Digest>Archives> Mar/Apr 2012

Learning From A Post Card


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We published this vintage post card image on page 71 of the January/February issue of Lighthouse Digest, asking people to do a little research to see what they could learn about the post card and then let us know what they learned.

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Lighthouse keepers Lewis Sawyer, Adelbert ...

The idea behind this was hopefully to get people to follow the many tips we have provided in past issues to learn about an individual lighthouse from an old post card and about the area the lighthouse was in and other pertinent things that could enhance their knowledge of history and geography.

We thought we would be inundated with e-mail responses, but surprisingly we were not.

Perhaps this tells us that people are not interested in doing their own research or they just don’t have the time. If this is the case, we find it to be a real shame, because researching old lighthouse post cards can be a fun and rewarding experience for the entire family.

However, the few people who did respond learned a lot from this one image and some even sent us photographs to show the depth of their research. This is a synopsis of the correct information that folks found and sent to us.

The post card was made by Bernice “Bunny” Richman and her husband Reginald Robinson, who owned the Winter Harbor Lighthouse from the mid 1930s and lived there through the 1940s.

Bernice Richman wrote at least three books, two of which extensively detailed her life and the obstacles faced while owning and living in an island lighthouse. Those books are, Winter Harbor, published in 1943; Our Island Lighthouse, published in 1947; and Right as Rain, The Story of My Maine Grandmother, published in 1946. Copies of these long out of print books can be found for sale at places like Abe Books and sometimes on Amazon and Ebay, and make for wonderful reading.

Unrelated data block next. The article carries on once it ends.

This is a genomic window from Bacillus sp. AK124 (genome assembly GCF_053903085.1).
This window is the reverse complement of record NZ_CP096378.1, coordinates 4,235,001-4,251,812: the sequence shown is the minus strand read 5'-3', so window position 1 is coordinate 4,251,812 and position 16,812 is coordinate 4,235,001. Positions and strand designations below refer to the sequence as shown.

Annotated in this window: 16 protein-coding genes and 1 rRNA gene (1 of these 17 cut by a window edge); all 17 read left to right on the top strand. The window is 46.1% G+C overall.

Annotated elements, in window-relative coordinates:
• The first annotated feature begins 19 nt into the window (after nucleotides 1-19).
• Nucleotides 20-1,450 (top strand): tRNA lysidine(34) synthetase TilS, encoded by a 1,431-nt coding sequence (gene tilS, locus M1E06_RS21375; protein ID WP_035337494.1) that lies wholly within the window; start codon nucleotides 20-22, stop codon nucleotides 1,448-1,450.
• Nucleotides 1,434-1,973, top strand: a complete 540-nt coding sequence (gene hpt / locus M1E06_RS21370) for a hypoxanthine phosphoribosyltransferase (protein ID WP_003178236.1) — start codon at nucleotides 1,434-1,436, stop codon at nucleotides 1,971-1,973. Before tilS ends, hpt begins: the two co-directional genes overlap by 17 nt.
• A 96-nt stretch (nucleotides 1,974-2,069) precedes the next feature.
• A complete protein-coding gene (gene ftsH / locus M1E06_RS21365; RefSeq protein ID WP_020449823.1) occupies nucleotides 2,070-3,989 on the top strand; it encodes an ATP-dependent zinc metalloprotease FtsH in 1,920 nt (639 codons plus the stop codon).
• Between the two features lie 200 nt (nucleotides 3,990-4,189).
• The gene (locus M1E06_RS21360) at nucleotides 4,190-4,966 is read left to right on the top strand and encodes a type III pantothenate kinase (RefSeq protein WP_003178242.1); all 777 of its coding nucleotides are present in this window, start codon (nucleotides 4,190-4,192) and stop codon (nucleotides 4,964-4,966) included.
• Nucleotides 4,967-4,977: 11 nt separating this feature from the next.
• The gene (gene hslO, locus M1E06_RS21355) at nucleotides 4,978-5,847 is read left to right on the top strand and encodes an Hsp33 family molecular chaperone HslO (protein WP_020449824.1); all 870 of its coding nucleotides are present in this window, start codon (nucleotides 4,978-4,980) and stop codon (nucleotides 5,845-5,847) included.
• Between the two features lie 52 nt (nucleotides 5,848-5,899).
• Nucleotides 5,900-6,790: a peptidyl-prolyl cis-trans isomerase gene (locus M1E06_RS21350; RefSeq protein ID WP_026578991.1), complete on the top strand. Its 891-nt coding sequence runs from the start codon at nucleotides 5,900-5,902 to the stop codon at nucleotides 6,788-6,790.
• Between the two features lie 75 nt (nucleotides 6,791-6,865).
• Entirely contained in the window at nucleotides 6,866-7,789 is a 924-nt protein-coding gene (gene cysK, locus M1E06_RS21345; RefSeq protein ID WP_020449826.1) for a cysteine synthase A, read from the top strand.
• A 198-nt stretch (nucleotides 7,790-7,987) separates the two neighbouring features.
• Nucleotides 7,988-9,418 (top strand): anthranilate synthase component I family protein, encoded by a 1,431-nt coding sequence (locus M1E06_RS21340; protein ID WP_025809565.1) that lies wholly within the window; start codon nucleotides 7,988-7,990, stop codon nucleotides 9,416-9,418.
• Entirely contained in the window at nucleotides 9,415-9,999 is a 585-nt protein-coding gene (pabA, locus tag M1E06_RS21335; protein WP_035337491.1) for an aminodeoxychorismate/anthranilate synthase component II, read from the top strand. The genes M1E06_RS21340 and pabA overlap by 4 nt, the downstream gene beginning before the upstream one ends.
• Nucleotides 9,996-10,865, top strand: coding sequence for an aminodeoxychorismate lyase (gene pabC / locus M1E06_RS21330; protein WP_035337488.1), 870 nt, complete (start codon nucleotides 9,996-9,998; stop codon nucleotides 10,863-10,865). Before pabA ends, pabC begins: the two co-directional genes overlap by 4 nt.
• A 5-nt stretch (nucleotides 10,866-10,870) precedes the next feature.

At some point Bernice Richmond and Reginald Robinson were divorced, and in 1960 Bernice married John Riddle Burleigh. After that, the lighthouse had a series of owners, including Pat and Rene Prud’hommeaux who wrote a number of children’s books under the pen name of Joan Howard. One of those books, The Light in the Tower, a fictional children’s book, is based on the lighthouse. After Pat passed away on the island, his wife moved to the mainland but continued to own the lighthouse, but without proper care it fell into disrepair and was vandalized.

In 1974 the lighthouse was purchased by Gerald Kean, who sold it in 1994 to William Holden III, who spent a small fortune restoring the historic structure. Holden has created a web site that is literally loaded with photographs of his time at the lighthouse, with many paintings done by him at www.ieyetouch.com. Holden has since sold the lighthouse and it remains privately owned to this day.

Winter Harbor Lighthouse, in Winter Harbor, Maine, is also known as Mark Island Lighthouse because it is located on Mark Island. But it is not to be confused with the Deer Island Thorofare Lighthouse near Stonington, Maine, which is also referred to as Mark Island Lighthouse.

Built in 1856 the Winter Harbor Lighthouse was discontinued in 1934. During its existence it was a single family station and nine different people served as the lighthouse keeper.

So, all in all, I would say that our readers did a pretty good job of researching this vintage post card.

This story appeared in the Mar/Apr 2012 edition of Lighthouse Digest Magazine. The print edition contains more stories than our internet edition, and each story generally contains more photographs - often many more - in the print edition. For subscription information about the print edition, click here.

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